Britney Spears is a dozen years into her career, and yet the kickoff of her "Femme Fatale" tour at the Power Balance Pavilion in Sacramento, Calif., Thursday night managed to propel her forward. She's wisely focusing on the present — she sang nine songs from her latest album "Femme Fatale" and snagged Nicki Minaj as her opening act — while offering possibly her flashiest, fastest moving, and most entertaining production yet.
Taking her entrance atop a moving platform in the first of many skimpy and sparkling Barbarella-esque outfits, Spears kicked off her performance with "Hold It Against Me." Flipping her massive blonde locks/weave/wig in what the "Glee" kids call "hairography," Spears shook what her hairdresser gave her while dancing hunks in policeman gear suggestively wielded truncheons around her. For "Up n’ Down," she and her female dancers reappeared in several cages made of poles, and were soon to be joined by the cops executing jungle gym acrobatics atop the cages. White satin fedoras and trench coats were donned for "3," and for "Piece of Me" she flew over the stage until the cops ripped off their shirts to reveal S&M bondage harnesses.
It was that kind of show, and the largely female audience sprinkled with some enthusiastic guys liked it that way: Throughout her set, the screaming from the fans rarely relented. Just about every number offered a different visual theme more over-the-top than the one before it. "Big Fat Bass" featured giant speaker cabinets with woofers circled by flashing, color-changing lights. Spears took her entrance during "How I Roll" in a car that resembled a pink Mini Cooper. The hood folded into steps that allowed Spears to walk over and down the car — one of many agile moves Spears executed without twisting an ankle.
Her set was half over before she sang a track older than four years; this was "Boys (Remix)," followed by the sole slowie, "Don’t Let Me Be the Last to Know," which she sang on a swing. Here her mike was clearly turned on, and the results confirmed why Spears typically relies on prerecorded vocals. Her surprise cover of Madonna’s early single "Burning Up" lacked Madge’s authority, but it did feature Spears straddling a giant glittering guitar 10 or so feet high and twice as long. Her encore of "Toxic" featured a booming Dance Dance Revolution-styled remix with Japanese kimonos and dancing ninjas to match while "Till the World Ends" included Minaj rapping via video — an odd choice, since she was likely still backstage.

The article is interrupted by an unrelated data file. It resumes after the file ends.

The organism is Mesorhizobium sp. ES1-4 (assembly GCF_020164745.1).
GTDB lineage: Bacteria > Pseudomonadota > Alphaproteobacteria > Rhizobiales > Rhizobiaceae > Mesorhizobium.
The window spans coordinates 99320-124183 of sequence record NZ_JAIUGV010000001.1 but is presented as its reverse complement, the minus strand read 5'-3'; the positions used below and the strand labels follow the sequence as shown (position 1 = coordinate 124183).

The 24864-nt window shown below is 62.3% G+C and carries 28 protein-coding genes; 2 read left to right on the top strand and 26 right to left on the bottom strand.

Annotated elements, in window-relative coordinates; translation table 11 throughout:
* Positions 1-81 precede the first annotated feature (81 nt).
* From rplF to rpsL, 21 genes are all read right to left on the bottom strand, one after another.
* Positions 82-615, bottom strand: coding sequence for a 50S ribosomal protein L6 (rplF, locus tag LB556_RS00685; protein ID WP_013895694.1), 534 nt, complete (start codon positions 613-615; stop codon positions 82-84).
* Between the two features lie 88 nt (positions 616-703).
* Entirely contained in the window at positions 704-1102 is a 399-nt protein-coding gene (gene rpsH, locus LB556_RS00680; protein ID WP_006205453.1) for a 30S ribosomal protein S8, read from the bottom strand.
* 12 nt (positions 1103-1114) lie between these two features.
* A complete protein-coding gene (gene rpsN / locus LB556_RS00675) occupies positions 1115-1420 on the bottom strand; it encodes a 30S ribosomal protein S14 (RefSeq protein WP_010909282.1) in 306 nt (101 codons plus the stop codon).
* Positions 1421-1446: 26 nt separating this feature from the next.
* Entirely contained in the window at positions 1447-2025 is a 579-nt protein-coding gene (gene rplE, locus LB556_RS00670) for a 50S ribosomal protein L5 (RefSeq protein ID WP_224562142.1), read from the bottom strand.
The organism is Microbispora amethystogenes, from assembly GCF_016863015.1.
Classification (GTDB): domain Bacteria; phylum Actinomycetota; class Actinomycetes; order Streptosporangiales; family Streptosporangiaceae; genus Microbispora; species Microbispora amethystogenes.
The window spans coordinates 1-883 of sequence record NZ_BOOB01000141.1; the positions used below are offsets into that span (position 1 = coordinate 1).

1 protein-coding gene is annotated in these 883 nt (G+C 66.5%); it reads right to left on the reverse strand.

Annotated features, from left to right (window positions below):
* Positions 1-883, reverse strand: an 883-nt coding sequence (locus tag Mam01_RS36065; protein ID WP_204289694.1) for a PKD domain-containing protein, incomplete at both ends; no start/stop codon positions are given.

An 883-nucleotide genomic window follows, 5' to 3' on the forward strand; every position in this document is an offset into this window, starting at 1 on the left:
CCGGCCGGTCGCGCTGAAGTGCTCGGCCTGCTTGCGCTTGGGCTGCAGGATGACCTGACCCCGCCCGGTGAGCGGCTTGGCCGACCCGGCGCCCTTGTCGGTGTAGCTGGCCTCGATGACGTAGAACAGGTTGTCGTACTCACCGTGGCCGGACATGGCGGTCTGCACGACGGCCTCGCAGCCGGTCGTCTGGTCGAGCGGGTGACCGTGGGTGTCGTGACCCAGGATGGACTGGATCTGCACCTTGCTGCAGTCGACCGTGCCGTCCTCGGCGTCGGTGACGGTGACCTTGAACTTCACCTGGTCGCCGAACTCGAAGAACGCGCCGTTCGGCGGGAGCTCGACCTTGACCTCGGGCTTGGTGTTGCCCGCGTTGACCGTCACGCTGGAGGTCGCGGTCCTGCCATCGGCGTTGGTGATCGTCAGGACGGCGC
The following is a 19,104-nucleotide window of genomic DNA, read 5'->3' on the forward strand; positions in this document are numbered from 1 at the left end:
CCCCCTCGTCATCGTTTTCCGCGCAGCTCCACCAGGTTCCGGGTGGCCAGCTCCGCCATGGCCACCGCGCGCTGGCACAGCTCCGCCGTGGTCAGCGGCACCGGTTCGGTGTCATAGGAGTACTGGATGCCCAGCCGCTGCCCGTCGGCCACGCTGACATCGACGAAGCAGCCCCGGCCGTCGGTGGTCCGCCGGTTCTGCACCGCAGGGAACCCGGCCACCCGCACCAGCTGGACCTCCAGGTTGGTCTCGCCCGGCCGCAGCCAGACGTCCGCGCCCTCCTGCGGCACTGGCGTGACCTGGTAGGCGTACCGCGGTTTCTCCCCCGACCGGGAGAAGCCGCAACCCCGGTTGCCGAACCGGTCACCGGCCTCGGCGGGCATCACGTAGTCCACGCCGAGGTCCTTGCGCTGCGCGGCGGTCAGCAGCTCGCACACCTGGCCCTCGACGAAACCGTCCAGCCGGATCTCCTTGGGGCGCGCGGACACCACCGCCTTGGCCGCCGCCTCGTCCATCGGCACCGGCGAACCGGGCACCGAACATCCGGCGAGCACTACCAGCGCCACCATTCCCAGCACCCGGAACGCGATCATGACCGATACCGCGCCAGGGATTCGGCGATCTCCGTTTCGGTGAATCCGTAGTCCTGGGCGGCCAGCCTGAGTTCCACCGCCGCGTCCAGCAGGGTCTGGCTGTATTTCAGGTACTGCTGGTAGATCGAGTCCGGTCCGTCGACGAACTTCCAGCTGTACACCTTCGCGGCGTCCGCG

Minaj’s own set lacked Spears’s budget or sharp choreography. Instead, the rapper tottered around on lime green platform shoes that threatened to tip her balance. Although she’s styled as a dance-pop diva, Minaj did little dancing — or singing, or even live rapping. Like Spears, much of her vocals were clearly prerecorded, which got a little too obvious during "Monster." Obviously she doesn’t have Kanye West with her, but throughout even her part in the song she sat nearly immobile, not bothering to hold a mike or move her lips.
Minaj clearly has stage presence, and the fact that fans cheered through abbreviated versions of her hits means that she’s doing something right by just showing up. But as a showcase for her considerable talents, her Thursday night performance lacked the commitment of her records. Surely the wild woman of "Did It On’em" can do better.
But really, the night belonged to Britney: She managed to prove that she's still progressing as a showgirl. Not only that, she's doing it better than even diehard defenders would’ve predicted. At 29, the pop star whose career seemed in danger of ending just a couple years ago has shown that she's back — hopefully this time to stay.